What's In This Article
Food is art.
I have a friend who is a very talented artist. I am in awe of the work she creates. In fact, I’ve commissioned her to paint portraits of both my pets and as a new baby gift, she even did my daughter.
We had a conversation once about how I don’t have a creative bone in my body. I can appriciate art, I love looking at art, I’ve tried hard to make my own art, taking ceramics courses and basic painting, but failed miserably. That and having musical talent are two things I just never was good at.
But she stopped me and said that I was being silly, I was an artist too. I looked her perplexed and she reframed cooking for me in one sentence.
Food is art, ingredients are your medium, the finished plate is your masterpiece.
Now I might be inclined to say this when served a perfected, gold plated dish of crudo at Le Bernadine or cotton candy foie gras from Bazaar Meat, but not my Mexican Shrimp Cocktail or Edible Cookie Dough. But in a way she was right.
I might not be a master chef, but like any form of artistry, there are very few true masters and varying degrees of skill. Likewise, many shades of gray on preference.
The only thing someone needs to personally excel at their art is passion. Passion, motivation and happiness. Cooking and food bring me joy.
Let cooking bring you JOY.
Which brings me to my next point. I recently asked my foodie friends on Savory Experiments page what skills they would most want to learn in the kitchen and a surprisingly many wanted to learn how to “not do it all.”
In my former life before kids and the blog I was a licensed psychotherapist. I guess I still am, technically. But I immediately put on my therapist hat and wanted to help these folks reframe cooking.
I find it to be cathartic. I love being able to make those around me happy with food. Instead of looking at it as a chore, I frame it as time I get to create and reflect.
You can EAT to LIVE or you can LIVE to EAT.
Sure we all love to have a beautiful plate presented to us, but I am able to respect and enjoy that plate so much more when I understand where it came from because I, too, have worked hard in the kitchen to prepare amazing food.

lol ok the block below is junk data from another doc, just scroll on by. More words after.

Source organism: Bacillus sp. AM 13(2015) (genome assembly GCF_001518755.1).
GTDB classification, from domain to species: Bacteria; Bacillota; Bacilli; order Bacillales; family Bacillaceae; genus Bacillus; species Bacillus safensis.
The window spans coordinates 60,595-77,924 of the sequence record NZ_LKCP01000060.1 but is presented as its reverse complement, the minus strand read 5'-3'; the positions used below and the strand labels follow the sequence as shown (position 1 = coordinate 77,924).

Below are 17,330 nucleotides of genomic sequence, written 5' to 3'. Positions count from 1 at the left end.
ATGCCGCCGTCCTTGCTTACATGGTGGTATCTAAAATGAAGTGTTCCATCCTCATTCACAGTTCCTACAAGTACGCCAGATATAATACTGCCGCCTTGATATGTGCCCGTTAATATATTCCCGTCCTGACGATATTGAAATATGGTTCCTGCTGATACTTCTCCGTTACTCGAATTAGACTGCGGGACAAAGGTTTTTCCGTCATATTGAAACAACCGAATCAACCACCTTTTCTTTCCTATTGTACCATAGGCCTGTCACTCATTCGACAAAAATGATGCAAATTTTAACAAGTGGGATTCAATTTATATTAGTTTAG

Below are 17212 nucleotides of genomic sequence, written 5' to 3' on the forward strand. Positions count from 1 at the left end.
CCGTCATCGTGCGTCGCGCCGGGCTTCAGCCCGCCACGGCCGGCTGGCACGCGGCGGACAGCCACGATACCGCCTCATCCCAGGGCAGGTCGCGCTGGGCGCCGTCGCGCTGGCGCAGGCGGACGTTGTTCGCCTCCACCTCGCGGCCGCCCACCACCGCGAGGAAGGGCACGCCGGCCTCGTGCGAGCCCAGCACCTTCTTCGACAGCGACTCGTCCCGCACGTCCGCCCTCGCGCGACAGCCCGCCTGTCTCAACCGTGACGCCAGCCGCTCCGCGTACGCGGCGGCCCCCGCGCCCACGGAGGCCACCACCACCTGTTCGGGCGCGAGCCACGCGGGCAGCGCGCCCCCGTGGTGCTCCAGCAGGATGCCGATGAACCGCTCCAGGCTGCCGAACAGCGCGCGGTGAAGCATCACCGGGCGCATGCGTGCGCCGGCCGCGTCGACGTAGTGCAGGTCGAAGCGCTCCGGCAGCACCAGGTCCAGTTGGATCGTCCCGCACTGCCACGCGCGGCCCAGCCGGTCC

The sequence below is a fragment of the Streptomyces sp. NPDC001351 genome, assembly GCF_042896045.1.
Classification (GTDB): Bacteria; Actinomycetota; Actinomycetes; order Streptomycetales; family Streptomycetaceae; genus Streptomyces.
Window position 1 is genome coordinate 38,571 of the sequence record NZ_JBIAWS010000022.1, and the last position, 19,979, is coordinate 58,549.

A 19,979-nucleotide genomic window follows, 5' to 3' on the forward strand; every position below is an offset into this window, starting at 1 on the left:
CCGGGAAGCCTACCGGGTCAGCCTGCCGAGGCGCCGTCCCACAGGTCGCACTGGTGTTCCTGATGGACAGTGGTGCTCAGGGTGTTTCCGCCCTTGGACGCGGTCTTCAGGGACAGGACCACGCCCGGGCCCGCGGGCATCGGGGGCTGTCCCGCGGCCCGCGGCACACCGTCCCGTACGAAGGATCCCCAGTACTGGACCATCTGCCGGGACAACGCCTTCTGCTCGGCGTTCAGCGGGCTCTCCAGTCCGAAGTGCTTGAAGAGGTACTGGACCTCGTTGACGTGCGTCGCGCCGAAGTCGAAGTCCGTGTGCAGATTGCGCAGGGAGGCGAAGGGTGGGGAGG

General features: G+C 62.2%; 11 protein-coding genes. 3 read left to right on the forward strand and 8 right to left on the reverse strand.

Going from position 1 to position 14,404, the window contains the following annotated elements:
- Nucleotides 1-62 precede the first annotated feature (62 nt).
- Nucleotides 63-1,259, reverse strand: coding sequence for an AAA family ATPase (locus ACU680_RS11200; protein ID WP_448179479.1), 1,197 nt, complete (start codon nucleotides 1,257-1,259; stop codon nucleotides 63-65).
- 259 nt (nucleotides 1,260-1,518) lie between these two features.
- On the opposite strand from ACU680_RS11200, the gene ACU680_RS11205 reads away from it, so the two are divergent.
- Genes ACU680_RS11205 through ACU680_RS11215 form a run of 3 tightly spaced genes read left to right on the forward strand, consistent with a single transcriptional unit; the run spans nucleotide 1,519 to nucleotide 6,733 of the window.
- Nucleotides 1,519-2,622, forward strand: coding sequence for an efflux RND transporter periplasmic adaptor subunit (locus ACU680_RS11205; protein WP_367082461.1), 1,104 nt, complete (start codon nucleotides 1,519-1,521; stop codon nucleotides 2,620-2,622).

Your appreciation for food and the process only amplified. And the sense of achievement you get from making similar food at home will also be amplified.
Let’s start to view making food as:
- Personal time (if that is what you need)
- A way to show love to those around you
- Family time (if that is what you need)
Don’t be afraid to fail.
Failure is just part of life. If you are so afraid of failure, you will never try anything new and that would be pretty boring.
Even the best chef in the world fails in the kitchen. Ih you watch any of the major cooking shows, they’ll tell you it takes months and months of trial and error before a dish even makes it to their menu. Can you imagine how many failures that is before success?
We aren’t master chefs. We are mere novices floating around the kitchen rocking out to our favorite tunes trying to make some grub for dinner.
The worst case scenario? You order a pizza. If that is really the worst that can happen, you are doing ok. On a scale of 1-100 of the horrible things that can happen, this rates in the 1-10 range.
Failure is part of life and a way to grow.
Furthermore, no one who grew at their craft didn’t fail. Failure is part of growth. Trial and error is part of growth.
You WILL fail in the kitchen. You WILL grow from it. You WILL continue to make fabulous food.
I’m sure you’ve heard the phrase “fake it until you make it”. Well, the same holds true in the kitchen.
Walk in and show that kitchen who is boss. You are the master of the room, you will dictate how things will go and you are going to ROCK IT.
Being confident can take you further than actual knowledge and skill.
Find your comfort zone and rock your food. Put on music that motivates you or at least gets you moving. For me, that means 80’s music (don’t judge). Wear an apron that inspires you. Buy a really professional chef’s knife and dominate those veggies.